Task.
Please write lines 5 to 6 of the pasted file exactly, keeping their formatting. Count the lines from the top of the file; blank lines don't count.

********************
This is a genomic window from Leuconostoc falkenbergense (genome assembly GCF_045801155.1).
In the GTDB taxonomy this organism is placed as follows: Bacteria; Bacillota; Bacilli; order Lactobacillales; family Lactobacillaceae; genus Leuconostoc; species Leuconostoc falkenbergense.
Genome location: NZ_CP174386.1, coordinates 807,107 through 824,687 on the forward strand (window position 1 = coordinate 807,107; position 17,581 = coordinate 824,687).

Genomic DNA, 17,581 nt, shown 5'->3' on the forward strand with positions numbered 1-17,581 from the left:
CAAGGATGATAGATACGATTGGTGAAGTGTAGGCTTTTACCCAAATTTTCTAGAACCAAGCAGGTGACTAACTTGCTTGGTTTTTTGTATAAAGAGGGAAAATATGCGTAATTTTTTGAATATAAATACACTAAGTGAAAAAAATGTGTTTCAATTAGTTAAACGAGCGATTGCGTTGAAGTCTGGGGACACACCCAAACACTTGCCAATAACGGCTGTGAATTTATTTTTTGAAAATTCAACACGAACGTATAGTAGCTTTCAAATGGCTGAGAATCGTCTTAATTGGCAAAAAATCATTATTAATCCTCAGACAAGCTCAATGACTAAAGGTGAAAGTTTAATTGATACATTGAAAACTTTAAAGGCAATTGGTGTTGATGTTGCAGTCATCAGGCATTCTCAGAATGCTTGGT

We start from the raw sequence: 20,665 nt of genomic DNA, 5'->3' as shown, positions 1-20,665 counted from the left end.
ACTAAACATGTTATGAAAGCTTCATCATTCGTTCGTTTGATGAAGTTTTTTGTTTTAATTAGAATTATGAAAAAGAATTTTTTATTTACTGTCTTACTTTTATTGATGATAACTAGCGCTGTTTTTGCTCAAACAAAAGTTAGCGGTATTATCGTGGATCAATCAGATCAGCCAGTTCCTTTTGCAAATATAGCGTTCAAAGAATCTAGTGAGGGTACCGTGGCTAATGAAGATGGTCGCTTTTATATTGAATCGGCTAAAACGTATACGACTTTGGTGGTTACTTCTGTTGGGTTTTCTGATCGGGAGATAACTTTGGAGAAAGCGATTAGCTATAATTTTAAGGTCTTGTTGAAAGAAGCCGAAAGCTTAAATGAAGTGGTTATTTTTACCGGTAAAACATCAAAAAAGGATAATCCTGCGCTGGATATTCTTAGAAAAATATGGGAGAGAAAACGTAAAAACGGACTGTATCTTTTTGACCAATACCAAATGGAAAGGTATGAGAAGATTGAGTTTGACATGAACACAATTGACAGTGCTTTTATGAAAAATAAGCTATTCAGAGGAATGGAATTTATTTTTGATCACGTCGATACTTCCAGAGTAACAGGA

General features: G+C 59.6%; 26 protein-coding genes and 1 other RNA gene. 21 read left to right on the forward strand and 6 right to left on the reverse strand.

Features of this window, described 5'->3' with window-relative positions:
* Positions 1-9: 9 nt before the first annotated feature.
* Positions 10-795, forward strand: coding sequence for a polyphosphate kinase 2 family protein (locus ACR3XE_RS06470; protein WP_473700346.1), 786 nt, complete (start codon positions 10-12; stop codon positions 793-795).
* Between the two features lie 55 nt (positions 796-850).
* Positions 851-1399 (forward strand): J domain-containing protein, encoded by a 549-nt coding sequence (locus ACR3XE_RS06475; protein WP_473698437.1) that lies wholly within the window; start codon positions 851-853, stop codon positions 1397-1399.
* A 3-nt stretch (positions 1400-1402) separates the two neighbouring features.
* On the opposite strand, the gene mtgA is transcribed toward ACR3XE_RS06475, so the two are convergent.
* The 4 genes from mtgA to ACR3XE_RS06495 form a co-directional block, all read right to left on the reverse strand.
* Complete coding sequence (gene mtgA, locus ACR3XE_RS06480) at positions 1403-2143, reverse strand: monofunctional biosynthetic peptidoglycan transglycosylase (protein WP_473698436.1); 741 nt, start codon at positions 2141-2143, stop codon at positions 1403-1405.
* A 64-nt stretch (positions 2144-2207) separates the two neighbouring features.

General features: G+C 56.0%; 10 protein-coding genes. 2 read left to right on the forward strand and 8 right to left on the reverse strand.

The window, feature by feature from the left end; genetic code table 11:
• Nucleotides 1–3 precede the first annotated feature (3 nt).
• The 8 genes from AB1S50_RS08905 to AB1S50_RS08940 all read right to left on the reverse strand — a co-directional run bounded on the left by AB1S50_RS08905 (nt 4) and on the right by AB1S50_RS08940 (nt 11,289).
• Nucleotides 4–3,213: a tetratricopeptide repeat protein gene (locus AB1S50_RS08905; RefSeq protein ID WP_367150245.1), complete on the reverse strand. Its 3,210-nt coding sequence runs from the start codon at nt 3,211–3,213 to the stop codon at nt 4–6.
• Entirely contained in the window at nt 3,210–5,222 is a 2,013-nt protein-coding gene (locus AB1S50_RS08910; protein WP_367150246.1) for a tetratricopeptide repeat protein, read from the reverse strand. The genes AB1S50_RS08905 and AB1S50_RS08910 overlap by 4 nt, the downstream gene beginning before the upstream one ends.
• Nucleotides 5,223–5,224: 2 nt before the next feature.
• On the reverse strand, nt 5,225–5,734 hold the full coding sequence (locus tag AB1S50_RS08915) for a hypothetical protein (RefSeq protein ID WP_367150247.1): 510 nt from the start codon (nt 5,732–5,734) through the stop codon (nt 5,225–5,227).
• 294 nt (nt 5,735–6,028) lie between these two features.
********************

CAAGGATGATAGATACGATTGGTGAAGTGTAGGCTTTTACCCAAATTTTCTAGAACCAAGCAGGTGACTAACTTGCTTGGTTTTTTGTATAAAGAGGGAAAATATGCGTAATTTTTTGAATATAAATACACTAAGTGAAAAAAATGTGTTTCAATTAGTTAAACGAGCGATTGCGTTGAAGTCTGGGGACACACCCAAACACTTGCCAATAACGGCTGTGAATTTATTTTTTGAAAATTCAACACGAACGTATAGTAGCTTTCAAATGGCTGAGAATCGTCTTAATTGGCAAAAAATCATTATTAATCCTCAGACAAGCTCAATGACTAAAGGTGAAAGTTTAATTGATACATTGAAAACTTTAAAGGCAATTGGTGTTGATGTTGCAGTCATCAGGCATTCTCAGAATGCTTGGT

We start from the raw sequence: 20,665 nt of genomic DNA, 5'->3' as shown, positions 1-20,665 counted from the left end.